This may seem like a fairly obvious step, but if you’re purchasing a meat thermometer, especially a digital one, make sure you’re comfortable with using it before you start cooking. Some digital thermometers may seem more complicated than others, so when you’re looking to buy, try and find a thermometer that is simple, easy to use, and doesn’t require a degree in electrical engineering to operate.

Again, thermometers like the ThermoPro TP-22 Digital Wireless Remote Meat Thermometer, along with the LavaTools Javelin Pro and the Thermoworks Thermapen MK4, promote a user-friendly interface that’s easy to understand, easy to read at a glance, and won’t take all day to program.

Keep an Open Mind

If you’re uncomfortable with using a meat thermometer for making candy, or if you’re not one hundred percent confident about operating a digital thermometer or monitoring from a distance, there’s absolutely nothing wrong with using a candy thermometer instead–it’s what these thermometers were specifically made to do, and they’ve been doing their job for going on seven hundred and fifty years.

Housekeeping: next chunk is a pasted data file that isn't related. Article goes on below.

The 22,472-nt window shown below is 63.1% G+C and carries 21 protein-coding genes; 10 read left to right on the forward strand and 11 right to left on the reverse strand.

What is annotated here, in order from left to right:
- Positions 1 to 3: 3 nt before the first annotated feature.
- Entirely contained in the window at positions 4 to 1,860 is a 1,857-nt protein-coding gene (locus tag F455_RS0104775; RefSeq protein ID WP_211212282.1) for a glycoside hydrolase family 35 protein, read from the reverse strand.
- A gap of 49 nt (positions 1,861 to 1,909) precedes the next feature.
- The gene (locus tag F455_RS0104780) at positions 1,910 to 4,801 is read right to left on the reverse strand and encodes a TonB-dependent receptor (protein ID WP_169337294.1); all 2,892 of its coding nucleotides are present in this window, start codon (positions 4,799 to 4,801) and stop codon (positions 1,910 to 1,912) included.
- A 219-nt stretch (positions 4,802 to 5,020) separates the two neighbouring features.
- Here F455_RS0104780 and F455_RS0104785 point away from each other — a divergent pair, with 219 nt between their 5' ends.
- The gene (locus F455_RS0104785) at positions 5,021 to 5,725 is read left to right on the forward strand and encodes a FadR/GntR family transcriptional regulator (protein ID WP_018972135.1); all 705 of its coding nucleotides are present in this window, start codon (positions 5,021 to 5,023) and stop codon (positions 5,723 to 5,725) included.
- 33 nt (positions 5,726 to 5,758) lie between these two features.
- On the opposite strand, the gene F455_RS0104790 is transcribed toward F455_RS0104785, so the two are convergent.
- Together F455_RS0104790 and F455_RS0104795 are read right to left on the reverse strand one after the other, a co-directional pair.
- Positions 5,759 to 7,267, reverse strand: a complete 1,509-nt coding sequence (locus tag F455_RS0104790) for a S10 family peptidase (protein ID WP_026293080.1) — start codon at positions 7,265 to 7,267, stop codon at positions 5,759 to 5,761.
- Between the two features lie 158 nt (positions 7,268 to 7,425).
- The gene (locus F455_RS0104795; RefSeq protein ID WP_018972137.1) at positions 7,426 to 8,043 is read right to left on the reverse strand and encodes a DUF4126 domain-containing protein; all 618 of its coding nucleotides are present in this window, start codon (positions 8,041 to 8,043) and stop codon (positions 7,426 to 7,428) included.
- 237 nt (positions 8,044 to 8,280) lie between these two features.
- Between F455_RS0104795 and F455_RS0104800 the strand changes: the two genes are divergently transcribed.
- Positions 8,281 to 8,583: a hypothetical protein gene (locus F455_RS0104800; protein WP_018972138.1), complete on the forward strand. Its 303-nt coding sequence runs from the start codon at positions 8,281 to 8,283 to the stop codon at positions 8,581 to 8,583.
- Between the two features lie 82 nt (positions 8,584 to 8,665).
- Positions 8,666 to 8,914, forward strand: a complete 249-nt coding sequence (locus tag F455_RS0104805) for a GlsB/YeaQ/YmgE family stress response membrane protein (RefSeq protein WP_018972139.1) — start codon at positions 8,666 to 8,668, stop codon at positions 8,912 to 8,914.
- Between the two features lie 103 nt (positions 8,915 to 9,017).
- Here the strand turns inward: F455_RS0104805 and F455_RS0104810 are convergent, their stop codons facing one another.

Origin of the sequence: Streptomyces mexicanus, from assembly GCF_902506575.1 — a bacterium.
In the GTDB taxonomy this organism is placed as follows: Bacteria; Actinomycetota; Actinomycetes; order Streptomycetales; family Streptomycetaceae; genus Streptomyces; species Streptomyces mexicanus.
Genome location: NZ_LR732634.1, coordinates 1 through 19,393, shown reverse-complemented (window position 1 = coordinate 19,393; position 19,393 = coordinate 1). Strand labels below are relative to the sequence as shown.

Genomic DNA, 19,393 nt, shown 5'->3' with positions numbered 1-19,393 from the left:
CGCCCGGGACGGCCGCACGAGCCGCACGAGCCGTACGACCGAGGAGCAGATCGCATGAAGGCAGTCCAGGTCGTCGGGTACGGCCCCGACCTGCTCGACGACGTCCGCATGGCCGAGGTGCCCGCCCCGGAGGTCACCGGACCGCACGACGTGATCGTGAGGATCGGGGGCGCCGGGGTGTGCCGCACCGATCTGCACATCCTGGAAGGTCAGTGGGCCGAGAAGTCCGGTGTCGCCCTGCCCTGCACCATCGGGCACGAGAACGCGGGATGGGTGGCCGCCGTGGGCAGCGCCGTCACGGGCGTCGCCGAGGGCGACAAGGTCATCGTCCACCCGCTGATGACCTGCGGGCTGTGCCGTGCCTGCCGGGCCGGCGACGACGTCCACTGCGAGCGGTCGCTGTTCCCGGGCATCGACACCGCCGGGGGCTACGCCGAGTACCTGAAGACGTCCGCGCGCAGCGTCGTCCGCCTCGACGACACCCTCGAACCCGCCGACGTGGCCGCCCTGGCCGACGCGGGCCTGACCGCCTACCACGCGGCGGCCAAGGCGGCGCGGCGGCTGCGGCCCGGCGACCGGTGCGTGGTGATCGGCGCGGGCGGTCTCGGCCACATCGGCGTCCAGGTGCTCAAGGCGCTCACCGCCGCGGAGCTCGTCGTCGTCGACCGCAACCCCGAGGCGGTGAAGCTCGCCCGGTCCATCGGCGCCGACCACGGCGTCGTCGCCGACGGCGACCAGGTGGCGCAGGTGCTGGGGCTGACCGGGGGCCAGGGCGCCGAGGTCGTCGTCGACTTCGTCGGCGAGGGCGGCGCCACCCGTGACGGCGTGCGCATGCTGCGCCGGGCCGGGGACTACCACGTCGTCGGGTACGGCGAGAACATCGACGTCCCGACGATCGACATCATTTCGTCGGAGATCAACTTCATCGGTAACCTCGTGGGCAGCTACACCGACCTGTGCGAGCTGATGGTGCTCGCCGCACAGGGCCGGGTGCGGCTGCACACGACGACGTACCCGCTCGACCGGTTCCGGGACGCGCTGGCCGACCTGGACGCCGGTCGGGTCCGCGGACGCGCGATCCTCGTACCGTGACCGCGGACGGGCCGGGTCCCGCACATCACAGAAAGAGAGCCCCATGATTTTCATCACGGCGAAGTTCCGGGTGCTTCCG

On the other hand, if you don’t see the point of having two thermometers with overly narrow uses, as long as you get a thermometer that you know how to use, that can read high enough temperatures, and that is safe to use with extremely hot liquids, then you should absolutely get a meat thermometer for your daily cooking needs!

Ultimately, it comes down to two things: the thermometer’s technical qualifications and your personal preference. As mentioned above, there are a ton of great meat thermometers available on the market today that can be used for cooking so much more than meat, and are ready for you to take them to the next level of culinary creation!

Putting It All Together

Making candy at home can seem like a daunting task, but people have been figuring out better and simpler ways to do just that for centuries. With the wide range of candy and meat thermometers available on the market today, with digital readouts and ever-increasing temperature ranges, no matter which thermometer you ultimately choose, it seems like it would be difficult to go too far astray. So long as your thermometer can handle the heat, and so long as you’re ready to act confidently and quickly, you can be sure that you’ll be one step closer to creating candied confections in the comfort of your own kitchen!